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Economic resilience: A new set of vulnerability indicators for OECD countries

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Listed:
  • Oliver Röhn

    (OECD)

  • Aida Caldera Sánchez

    (OECD)

  • Mikkel Hermansen

    (OECD)

  • Morten Rasmussen

Abstract

The high costs of crises underscore the need to strengthen the resilience of economies, notably by assessing early on potential vulnerabilities that can lead to such costly events. This paper first discusses the source and nature of potential vulnerabilities in OECD countries that can lead to costly economic crises. Based on the most recent evidence from the early warning literature and lessons learned from the global financial crisis, it then proposes a new dataset of more than 70 vulnerability indicators that could be monitored to assess country risks in OECD economies. The indicators are grouped into five domestic areas: i) financial sector imbalances, ii) non-financial sector imbalances, iii) asset market imbalances, iv) public sector imbalances and v) external sector imbalances. An additional international “spillovers, contagion and global risks” category aims at capturing vulnerabilities that could transmit from one country to another through financial, trade or confidence channels. Evidence in a companion paper (Hermansen and Röhn, 2015) shows that the majority of the proposed indicators for which sufficiently long time series exists is helpful in predicting severe recessions and crises in the 34 OECD economies and Latvia between 1970 and 2014. Résilience économique: Un nouvel ensemble d'indicateurs de vulnérabilité pour les pays OCDE Les coûts élevés des crises soulignent la nécessité de renforcer la résilience des économies, notamment en évaluant à temps les vulnérabilités potentielles qui peuvent causer de tels événements onéreux. Cette étude traite tout d'abord de l’origine et de la nature des vulnérabilités potentielles dans les pays de l'OCDE qui peuvent conduire à des crises économiques coûteuses. Sur la base des résultats documentés dans la littérature récente et des leçons tirées de la crise financière mondiale, l’étude propose ensuite un nouvel ensemble de données de plus de 70 indicateurs de vulnérabilité qui pourraient permettre d’évaluer les risques pays des économies de l'OCDE. Les indicateurs sont regroupés en cinq domaines domestique: i) les déséquilibres du secteur financier, ii) les déséquilibres du secteur non-financier, iii) les déséquilibres du marché des actifs, iv) les déséquilibres du secteur public et v) les déséquilibres du secteur externe. Une catégorie supplémentaire « retombées, contagion et risques globales » vise à capter les vulnérabilités qui pourraient se transmettre d'un pays à un autre par le canal de la finance, du commerce ou de la confiance. Les résultats présentés dans un document connexe (Hermansen et Röhn, 2015) montrent que la majorité des indicateurs proposés ici pour lesquels il existe des séries temporelles suffisamment longues sont utiles pour prévoir les récessions graves et les crises dans les 34 pays de l'OCDE et la Lettonie entre 1970 et 2014.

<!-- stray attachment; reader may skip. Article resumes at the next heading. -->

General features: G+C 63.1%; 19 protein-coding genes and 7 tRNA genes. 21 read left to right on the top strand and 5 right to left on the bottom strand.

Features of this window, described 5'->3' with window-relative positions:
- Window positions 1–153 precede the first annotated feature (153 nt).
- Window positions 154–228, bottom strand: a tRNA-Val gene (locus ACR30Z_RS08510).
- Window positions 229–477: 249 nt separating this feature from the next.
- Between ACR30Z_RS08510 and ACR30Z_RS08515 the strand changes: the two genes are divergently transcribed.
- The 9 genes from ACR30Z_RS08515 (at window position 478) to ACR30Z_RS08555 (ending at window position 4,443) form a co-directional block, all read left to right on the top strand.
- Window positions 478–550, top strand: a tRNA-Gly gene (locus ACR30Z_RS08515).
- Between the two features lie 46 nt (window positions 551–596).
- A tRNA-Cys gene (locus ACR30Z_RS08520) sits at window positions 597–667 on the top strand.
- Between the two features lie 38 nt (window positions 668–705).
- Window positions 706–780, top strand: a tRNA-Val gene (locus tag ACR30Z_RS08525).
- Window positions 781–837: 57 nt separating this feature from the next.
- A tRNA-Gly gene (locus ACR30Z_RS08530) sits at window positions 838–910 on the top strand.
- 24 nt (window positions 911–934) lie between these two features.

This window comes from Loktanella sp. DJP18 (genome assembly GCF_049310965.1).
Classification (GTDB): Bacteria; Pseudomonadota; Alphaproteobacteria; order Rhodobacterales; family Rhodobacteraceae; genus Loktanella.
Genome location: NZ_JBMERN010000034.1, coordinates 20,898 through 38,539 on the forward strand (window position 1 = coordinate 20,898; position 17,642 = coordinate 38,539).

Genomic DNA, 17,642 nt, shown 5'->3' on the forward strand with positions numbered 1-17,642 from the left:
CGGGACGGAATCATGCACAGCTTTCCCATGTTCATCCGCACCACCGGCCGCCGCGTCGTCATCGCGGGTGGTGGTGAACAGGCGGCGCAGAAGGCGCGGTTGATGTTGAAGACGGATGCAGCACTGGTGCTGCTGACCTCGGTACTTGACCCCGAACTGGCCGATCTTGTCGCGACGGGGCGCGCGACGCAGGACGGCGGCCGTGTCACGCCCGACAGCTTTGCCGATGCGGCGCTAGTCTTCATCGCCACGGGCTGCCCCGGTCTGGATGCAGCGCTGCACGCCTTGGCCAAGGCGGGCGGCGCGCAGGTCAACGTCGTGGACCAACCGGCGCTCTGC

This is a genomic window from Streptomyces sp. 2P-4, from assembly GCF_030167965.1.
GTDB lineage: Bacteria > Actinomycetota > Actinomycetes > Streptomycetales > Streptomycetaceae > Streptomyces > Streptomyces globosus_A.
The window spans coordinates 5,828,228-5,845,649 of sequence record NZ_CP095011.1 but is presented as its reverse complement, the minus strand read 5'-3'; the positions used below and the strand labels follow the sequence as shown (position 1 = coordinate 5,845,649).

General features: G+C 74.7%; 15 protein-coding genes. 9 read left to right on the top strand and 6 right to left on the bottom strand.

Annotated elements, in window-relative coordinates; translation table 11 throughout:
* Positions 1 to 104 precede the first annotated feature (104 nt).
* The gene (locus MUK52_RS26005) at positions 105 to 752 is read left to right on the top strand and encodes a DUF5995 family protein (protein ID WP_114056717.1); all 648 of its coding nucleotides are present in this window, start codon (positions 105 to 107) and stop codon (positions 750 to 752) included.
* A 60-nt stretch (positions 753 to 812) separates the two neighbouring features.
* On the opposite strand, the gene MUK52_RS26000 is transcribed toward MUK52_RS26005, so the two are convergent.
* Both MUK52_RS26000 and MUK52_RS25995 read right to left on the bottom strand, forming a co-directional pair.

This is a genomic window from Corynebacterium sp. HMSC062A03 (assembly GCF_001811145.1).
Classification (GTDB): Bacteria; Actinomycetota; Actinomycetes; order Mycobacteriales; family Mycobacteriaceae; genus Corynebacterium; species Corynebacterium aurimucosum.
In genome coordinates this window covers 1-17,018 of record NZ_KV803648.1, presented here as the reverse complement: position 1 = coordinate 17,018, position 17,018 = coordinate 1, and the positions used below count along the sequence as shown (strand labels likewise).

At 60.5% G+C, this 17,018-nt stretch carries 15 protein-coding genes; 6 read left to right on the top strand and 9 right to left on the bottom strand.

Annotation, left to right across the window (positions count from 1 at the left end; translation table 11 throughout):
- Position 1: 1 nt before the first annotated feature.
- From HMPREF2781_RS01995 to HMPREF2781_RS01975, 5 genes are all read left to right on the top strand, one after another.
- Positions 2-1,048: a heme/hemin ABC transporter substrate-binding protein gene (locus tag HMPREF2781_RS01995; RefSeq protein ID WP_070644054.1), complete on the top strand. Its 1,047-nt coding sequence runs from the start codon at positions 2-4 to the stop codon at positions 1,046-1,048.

Suggested Citation

  • Oliver Röhn & Aida Caldera Sánchez & Mikkel Hermansen & Morten Rasmussen, 2015. "Economic resilience: A new set of vulnerability indicators for OECD countries," OECD Economics Department Working Papers 1249, OECD Publishing.
  • Handle: RePEc:oec:ecoaaa:1249-en
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    File URL: http://dx.doi.org/10.1787/5jrxhgjw54r8-en
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    Cited by:

    1. Sondermann, David, 2016. "Towards more resilient economies: the role of well-functioning economic structures," Working Paper Series 1984, European Central Bank.
    2. Aida Caldera Sánchez & Alain de Serres & Filippo Gori & Mikkel Hermansen & Oliver Röhn, 2017. "Strengthening economic resilience: Insights from the post-1970 record of severe recessions and financial crises," OECD Economic Policy Papers 20, OECD Publishing.

    More about this item

    Keywords

    crise; crisis; déséquilibres; imbalances; recession; resilience; récession; résilience; vulnerability; vulnérabilité;

    JEL classification:

    • E44 - Macroeconomics and Monetary Economics - - Money and Interest Rates - - - Financial Markets and the Macroeconomy
    • E51 - Macroeconomics and Monetary Economics - - Monetary Policy, Central Banking, and the Supply of Money and Credit - - - Money Supply; Credit; Money Multipliers
    • F37 - International Economics - - International Finance - - - International Finance Forecasting and Simulation: Models and Applications
    • F47 - International Economics - - Macroeconomic Aspects of International Trade and Finance - - - Forecasting and Simulation: Models and Applications

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